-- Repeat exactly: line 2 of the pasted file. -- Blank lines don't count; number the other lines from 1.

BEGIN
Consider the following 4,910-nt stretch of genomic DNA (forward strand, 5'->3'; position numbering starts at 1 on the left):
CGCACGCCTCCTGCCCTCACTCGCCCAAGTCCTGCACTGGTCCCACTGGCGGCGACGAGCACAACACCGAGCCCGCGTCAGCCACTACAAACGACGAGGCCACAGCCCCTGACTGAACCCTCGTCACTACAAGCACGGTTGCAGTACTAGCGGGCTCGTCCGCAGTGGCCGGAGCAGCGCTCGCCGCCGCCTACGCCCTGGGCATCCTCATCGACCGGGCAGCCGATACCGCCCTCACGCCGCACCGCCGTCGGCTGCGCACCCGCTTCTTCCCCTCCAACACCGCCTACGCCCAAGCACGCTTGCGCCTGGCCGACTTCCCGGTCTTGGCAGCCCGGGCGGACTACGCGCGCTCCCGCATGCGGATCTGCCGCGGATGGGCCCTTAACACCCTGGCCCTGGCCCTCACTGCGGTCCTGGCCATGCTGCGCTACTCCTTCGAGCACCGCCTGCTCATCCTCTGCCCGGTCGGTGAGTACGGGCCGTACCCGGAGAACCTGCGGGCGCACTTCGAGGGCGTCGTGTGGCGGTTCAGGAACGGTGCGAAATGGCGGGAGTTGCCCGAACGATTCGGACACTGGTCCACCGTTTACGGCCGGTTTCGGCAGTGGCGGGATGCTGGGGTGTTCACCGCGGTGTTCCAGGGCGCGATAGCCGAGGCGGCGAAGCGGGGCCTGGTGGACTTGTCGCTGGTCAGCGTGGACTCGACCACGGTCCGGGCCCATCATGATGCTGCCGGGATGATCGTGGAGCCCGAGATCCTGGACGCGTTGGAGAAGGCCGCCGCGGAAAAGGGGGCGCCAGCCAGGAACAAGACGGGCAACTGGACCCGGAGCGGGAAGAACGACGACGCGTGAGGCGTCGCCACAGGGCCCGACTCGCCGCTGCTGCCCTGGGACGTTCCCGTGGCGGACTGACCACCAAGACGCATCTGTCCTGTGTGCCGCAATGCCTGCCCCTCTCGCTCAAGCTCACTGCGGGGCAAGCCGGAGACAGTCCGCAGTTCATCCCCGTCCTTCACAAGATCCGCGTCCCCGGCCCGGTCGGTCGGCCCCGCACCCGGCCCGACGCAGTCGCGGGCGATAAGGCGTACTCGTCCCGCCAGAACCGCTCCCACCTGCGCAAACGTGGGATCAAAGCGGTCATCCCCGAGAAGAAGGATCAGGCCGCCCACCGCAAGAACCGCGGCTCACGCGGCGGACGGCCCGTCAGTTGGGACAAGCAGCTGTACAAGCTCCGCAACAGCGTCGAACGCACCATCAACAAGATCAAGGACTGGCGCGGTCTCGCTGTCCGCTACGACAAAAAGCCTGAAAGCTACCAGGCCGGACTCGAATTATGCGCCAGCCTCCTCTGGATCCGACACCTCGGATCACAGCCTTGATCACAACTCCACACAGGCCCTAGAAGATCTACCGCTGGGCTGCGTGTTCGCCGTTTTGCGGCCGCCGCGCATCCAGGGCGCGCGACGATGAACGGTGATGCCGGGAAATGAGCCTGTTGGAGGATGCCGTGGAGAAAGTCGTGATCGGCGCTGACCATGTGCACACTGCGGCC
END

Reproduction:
CGCACGCCTCCTGCCCTCACTCGCCCAAGTCCTGCACTGGTCCCACTGGCGGCGACGAGCACAACACCGAGCCCGCGTCAGCCACTACAAACGACGAGGCCACAGCCCCTGACTGAACCCTCGTCACTACAAGCACGGTTGCAGTACTAGCGGGCTCGTCCGCAGTGGCCGGAGCAGCGCTCGCCGCCGCCTACGCCCTGGGCATCCTCATCGACCGGGCAGCCGATACCGCCCTCACGCCGCACCGCCGTCGGCTGCGCACCCGCTTCTTCCCCTCCAACACCGCCTACGCCCAAGCACGCTTGCGCCTGGCCGACTTCCCGGTCTTGGCAGCCCGGGCGGACTACGCGCGCTCCCGCATGCGGATCTGCCGCGGATGGGCCCTTAACACCCTGGCCCTGGCCCTCACTGCGGTCCTGGCCATGCTGCGCTACTCCTTCGAGCACCGCCTGCTCATCCTCTGCCCGGTCGGTGAGTACGGGCCGTACCCGGAGAACCTGCGGGCGCACTTCGAGGGCGTCGTGTGGCGGTTCAGGAACGGTGCGAAATGGCGGGAGTTGCCCGAACGATTCGGACACTGGTCCACCGTTTACGGCCGGTTTCGGCAGTGGCGGGATGCTGGGGTGTTCACCGCGGTGTTCCAGGGCGCGATAGCCGAGGCGGCGAAGCGGGGCCTGGTGGACTTGTCGCTGGTCAGCGTGGACTCGACCACGGTCCGGGCCCATCATGATGCTGCCGGGATGATCGTGGAGCCCGAGATCCTGGACGCGTTGGAGAAGGCCGCCGCGGAAAAGGGGGCGCCAGCCAGGAACAAGACGGGCAACTGGACCCGGAGCGGGAAGAACGACGACGCGTGAGGCGTCGCCACAGGGCCCGACTCGCCGCTGCTGCCCTGGGACGTTCCCGTGGCGGACTGACCACCAAGACGCATCTGTCCTGTGTGCCGCAATGCCTGCCCCTCTCGCTCAAGCTCACTGCGGGGCAAGCCGGAGACAGTCCGCAGTTCATCCCCGTCCTTCACAAGATCCGCGTCCCCGGCCCGGTCGGTCGGCCCCGCACCCGGCCCGACGCAGTCGCGGGCGATAAGGCGTACTCGTCCCGCCAGAACCGCTCCCACCTGCGCAAACGTGGGATCAAAGCGGTCATCCCCGAGAAGAAGGATCAGGCCGCCCACCGCAAGAACCGCGGCTCACGCGGCGGACGGCCCGTCAGTTGGGACAAGCAGCTGTACAAGCTCCGCAACAGCGTCGAACGCACCATCAACAAGATCAAGGACTGGCGCGGTCTCGCTGTCCGCTACGACAAAAAGCCTGAAAGCTACCAGGCCGGACTCGAATTATGCGCCAGCCTCCTCTGGATCCGACACCTCGGATCACAGCCTTGATCACAACTCCACACAGGCCCTAGAAGATCTACCGCTGGGCTGCGTGTTCGCCGTTTTGCGGCCGCCGCGCATCCAGGGCGCGCGACGATGAACGGTGATGCCGGGAAATGAGCCTGTTGGAGGATGCCGTGGAGAAAGTCGTGATCGGCGCTGACCATGTGCACACTGCGGCC